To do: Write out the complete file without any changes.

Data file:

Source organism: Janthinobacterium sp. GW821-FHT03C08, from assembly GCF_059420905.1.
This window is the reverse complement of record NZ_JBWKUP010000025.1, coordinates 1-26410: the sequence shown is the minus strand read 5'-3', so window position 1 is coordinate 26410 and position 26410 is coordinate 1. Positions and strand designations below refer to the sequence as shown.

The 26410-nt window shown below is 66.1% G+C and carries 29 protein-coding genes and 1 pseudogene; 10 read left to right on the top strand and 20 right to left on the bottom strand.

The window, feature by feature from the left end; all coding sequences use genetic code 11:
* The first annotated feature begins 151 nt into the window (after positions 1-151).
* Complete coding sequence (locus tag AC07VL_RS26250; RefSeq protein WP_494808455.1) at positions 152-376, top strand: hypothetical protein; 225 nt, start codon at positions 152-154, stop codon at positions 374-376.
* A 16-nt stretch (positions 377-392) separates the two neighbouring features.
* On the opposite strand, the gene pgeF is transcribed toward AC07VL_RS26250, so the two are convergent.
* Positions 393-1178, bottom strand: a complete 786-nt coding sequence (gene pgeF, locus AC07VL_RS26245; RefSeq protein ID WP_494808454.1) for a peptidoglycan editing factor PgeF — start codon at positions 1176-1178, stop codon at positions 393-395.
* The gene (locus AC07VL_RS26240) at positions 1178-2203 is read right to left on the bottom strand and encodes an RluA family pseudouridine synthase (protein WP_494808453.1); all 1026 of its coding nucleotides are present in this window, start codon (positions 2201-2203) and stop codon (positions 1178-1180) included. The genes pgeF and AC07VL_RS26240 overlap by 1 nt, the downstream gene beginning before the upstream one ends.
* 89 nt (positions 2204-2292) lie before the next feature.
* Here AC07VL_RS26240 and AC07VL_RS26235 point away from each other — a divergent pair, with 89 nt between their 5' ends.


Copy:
Source organism: Janthinobacterium sp. GW821-FHT03C08, from assembly GCF_059420905.1.
This window is the reverse complement of record NZ_JBWKUP010000025.1, coordinates 1-26410: the sequence shown is the minus strand read 5'-3', so window position 1 is coordinate 26410 and position 26410 is coordinate 1. Positions and strand designations below refer to the sequence as shown.

The 26410-nt window shown below is 66.1% G+C and carries 29 protein-coding genes and 1 pseudogene; 10 read left to right on the top strand and 20 right to left on the bottom strand.

The window, feature by feature from the left end; all coding sequences use genetic code 11:
* The first annotated feature begins 151 nt into the window (after positions 1-151).
* Complete coding sequence (locus tag AC07VL_RS26250; RefSeq protein WP_494808455.1) at positions 152-376, top strand: hypothetical protein; 225 nt, start codon at positions 152-154, stop codon at positions 374-376.
* A 16-nt stretch (positions 377-392) separates the two neighbouring features.
* On the opposite strand, the gene pgeF is transcribed toward AC07VL_RS26250, so the two are convergent.
* Positions 393-1178, bottom strand: a complete 786-nt coding sequence (gene pgeF, locus AC07VL_RS26245; RefSeq protein ID WP_494808454.1) for a peptidoglycan editing factor PgeF — start codon at positions 1176-1178, stop codon at positions 393-395.
* The gene (locus AC07VL_RS26240) at positions 1178-2203 is read right to left on the bottom strand and encodes an RluA family pseudouridine synthase (protein WP_494808453.1); all 1026 of its coding nucleotides are present in this window, start codon (positions 2201-2203) and stop codon (positions 1178-1180) included. The genes pgeF and AC07VL_RS26240 overlap by 1 nt, the downstream gene beginning before the upstream one ends.
* 89 nt (positions 2204-2292) lie before the next feature.
* Here AC07VL_RS26240 and AC07VL_RS26235 point away from each other — a divergent pair, with 89 nt between their 5' ends.